Brief Instrumental School-Based Mentoring Program
*Note: The National Mentoring Resource Center makes these “Insights for Mentoring Practitioners” available for each program or practice reviewed by the National Mentoring Resource Center Research Board. Their purpose is to give mentoring professionals additional information and understanding that can help them apply reviews to their own programs. You can read the new full review on the Crime Solutions website. This review has an updated version of the program based on a fresh evaluation of the program. You can read the previous version’s insights here.
There are several notable features of the Brief Instrumental School-Based Mentoring Program that others providing mentoring in a school setting can learn from and think about building on. One of the most interesting conceptual ideas behind this program is that it builds on the theory, developed by researchers such as Tim Cavell and others, that a mentoring relationship can be viewed as a “context” in which other meaningful work occurs, rather than the relationship being the sum and the end of what is provided to a child. This idea speculates that perhaps it’s not the close and long-term bond between a mentor and mentee that matters as much as it’s the transformative power of the activities they engage in and the skills that get developed within the context of the relationship. This program very intentionally built on this idea, placing more emphasis on the sequential set of activities that matches did over time than on the fostering of a deep and long-lasting relationship.
This approach may have special appeal for schools or other institutional settings where building a meaningful long-term relationship can be difficult. The chaotic nature of the school environment, the frequent breaks in the school calendar, the relatively short duration of a school year, and youth moves between schools all somewhat preclude the establishment of the type of intense and lasting relationship we typically associate with mentoring. So the developers of this program decided to try something different in a school setting: They intentionally shortened the time that mentors and mentees would spend together and put a lot of thought and effort into developing a meaningful set of sequential activities that would, in theory, provide the youth with meaningful support around their academic achievement, school behavior, and connectedness to school and teachers.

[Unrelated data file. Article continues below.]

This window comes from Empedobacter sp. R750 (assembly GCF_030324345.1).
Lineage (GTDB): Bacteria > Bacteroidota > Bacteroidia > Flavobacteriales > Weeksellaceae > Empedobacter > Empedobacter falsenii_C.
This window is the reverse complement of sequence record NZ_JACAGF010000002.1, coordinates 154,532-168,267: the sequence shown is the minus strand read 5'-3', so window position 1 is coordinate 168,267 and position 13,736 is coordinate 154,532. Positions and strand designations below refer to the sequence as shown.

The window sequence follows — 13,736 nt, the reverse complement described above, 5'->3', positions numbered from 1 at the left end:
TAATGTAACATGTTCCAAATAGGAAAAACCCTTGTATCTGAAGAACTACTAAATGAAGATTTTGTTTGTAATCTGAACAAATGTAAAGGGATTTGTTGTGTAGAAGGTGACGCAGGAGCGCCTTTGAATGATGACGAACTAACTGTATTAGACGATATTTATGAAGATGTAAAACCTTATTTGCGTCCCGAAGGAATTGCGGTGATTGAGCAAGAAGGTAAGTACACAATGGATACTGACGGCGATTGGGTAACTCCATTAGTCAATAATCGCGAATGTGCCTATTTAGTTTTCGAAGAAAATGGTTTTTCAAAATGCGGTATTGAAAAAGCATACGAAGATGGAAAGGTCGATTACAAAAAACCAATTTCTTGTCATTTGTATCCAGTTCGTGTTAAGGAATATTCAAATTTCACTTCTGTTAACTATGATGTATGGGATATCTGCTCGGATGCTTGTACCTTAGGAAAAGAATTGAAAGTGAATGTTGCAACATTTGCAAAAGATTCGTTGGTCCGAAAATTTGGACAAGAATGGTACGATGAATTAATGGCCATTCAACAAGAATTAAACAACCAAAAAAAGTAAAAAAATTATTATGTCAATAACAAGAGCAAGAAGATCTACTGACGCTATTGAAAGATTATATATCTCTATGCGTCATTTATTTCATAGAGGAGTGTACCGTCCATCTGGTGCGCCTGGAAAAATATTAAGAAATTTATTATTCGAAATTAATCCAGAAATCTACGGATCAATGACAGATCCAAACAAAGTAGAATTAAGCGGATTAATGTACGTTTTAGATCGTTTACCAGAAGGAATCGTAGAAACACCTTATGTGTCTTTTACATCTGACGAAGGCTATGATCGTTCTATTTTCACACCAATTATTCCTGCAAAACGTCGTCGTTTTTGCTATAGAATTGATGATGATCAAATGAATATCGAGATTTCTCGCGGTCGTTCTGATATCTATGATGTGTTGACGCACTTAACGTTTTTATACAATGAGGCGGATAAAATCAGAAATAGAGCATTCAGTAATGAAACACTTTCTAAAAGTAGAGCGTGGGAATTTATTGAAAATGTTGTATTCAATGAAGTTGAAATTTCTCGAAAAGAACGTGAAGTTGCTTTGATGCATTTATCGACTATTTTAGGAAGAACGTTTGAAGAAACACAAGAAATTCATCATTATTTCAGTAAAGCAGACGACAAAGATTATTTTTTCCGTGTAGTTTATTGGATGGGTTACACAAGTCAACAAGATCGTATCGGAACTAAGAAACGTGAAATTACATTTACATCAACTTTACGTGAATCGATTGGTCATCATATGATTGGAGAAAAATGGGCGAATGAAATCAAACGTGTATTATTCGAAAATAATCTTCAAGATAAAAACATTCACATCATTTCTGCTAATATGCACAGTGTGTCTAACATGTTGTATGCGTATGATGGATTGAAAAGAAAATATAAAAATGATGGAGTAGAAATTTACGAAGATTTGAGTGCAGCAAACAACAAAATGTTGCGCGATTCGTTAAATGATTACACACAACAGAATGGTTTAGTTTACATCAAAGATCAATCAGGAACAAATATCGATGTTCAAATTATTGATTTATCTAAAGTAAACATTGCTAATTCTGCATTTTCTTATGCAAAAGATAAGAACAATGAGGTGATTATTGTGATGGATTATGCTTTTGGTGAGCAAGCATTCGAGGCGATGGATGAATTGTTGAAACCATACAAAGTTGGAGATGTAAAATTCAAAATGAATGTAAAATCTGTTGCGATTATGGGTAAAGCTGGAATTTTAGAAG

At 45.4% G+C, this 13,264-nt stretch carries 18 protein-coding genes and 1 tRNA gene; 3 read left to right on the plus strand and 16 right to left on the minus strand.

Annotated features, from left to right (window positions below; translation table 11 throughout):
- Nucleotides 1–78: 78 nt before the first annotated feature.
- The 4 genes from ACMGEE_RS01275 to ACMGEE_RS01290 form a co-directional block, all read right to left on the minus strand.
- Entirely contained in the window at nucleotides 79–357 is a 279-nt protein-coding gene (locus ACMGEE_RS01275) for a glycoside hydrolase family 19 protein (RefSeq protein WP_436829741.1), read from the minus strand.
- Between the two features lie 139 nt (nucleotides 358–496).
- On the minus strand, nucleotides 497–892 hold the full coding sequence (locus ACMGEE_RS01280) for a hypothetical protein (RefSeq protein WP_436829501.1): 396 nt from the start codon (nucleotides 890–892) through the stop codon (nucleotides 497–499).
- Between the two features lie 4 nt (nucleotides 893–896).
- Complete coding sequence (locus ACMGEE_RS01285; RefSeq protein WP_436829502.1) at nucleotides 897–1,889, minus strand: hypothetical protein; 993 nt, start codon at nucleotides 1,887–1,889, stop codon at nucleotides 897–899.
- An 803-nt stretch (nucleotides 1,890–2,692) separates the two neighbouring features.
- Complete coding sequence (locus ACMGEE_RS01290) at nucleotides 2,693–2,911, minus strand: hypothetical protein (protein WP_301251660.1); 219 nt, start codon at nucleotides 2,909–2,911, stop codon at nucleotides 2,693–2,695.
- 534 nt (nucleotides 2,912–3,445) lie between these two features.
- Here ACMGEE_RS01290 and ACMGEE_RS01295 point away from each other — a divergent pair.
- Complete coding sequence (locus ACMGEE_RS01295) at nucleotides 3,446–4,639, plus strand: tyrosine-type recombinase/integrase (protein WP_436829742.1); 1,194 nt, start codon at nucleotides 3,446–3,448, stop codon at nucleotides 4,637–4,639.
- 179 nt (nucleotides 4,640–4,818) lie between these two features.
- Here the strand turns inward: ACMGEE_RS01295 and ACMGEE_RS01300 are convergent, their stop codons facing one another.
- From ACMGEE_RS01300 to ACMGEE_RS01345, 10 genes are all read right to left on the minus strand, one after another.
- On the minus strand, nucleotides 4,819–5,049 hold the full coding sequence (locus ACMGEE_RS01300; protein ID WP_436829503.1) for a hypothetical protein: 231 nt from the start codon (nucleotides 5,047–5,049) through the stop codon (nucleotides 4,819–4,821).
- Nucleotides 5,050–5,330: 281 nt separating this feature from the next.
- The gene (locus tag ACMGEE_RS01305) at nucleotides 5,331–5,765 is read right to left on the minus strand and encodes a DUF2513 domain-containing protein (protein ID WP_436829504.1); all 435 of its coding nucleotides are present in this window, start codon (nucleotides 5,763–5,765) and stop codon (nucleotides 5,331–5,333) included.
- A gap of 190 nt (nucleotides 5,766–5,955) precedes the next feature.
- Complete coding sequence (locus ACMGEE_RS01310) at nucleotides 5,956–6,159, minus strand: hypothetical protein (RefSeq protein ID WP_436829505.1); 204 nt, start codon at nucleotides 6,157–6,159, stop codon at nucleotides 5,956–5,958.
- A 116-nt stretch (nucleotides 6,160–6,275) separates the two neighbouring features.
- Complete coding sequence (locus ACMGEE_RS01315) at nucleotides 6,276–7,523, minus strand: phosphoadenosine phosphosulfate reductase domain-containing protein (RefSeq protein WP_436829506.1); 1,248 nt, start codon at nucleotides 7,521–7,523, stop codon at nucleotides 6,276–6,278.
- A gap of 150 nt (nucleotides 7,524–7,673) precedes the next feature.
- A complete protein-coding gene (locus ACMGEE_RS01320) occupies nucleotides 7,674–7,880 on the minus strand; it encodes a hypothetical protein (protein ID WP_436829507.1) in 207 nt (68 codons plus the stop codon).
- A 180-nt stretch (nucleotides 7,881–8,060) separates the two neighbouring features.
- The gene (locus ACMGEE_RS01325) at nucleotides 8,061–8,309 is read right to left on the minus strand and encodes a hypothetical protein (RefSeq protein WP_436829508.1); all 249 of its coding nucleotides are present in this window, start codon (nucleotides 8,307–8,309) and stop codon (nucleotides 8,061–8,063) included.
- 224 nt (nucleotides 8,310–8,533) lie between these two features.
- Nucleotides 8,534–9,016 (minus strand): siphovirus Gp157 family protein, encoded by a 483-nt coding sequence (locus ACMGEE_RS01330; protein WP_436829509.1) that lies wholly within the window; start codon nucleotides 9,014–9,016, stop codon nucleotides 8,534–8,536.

This more instrumental form of mentoring, where purposeful activities drive the interactions between mentor and mentee, holds promise for programs set in schools (for example, a similarly-instrumental program reviewed by the NMRC Research Board was rated as “promising”). There were several program features that brought this more instrumental approach to mentoring to life:
- The concept of academic enablers. One of the core ideas promoted by the program’s activities was the concept of academic enablers, things like good study habits and organizational skills that research suggests are pretty malleable and that can really boost a young person’s academic performance. This seems to be a good fit for the middle school population served in this program, since middle school is a time when more gets asked of students and those with poor study or organizational skills may begin to struggle with coursework and tests for the first time. The developers of this program built the activities on a framework from other research involving academic coaching, testing the idea that mentors could provide much of the same support.
- Counseling skills. To facilitate the academic-focused work, and building on the “coaching” concepts that informed program activities, mentors in the program were trained in several strategies that have proven to work in other settings, specifically counseling strategies such as motivational interviewing. This client-centered conversational style helps clients (in this case students) set and achieve goals, primarily through facilitated conversations that follow some basic principles: “Ask, Don’t Tell”, “Avoid Argumentation”, and “Support Progress Toward Goals.” These approaches help the relationship avoid conflict and the feeling that the mentor is being “prescriptive” toward the youth, while making sure that the mentor’s words and wisdom are applied toward realistic goals that the youth has set for himself or herself. Along with the training mentors received in these strategies, they were monitored to ensure that they followed these principles in their meetings with their mentees.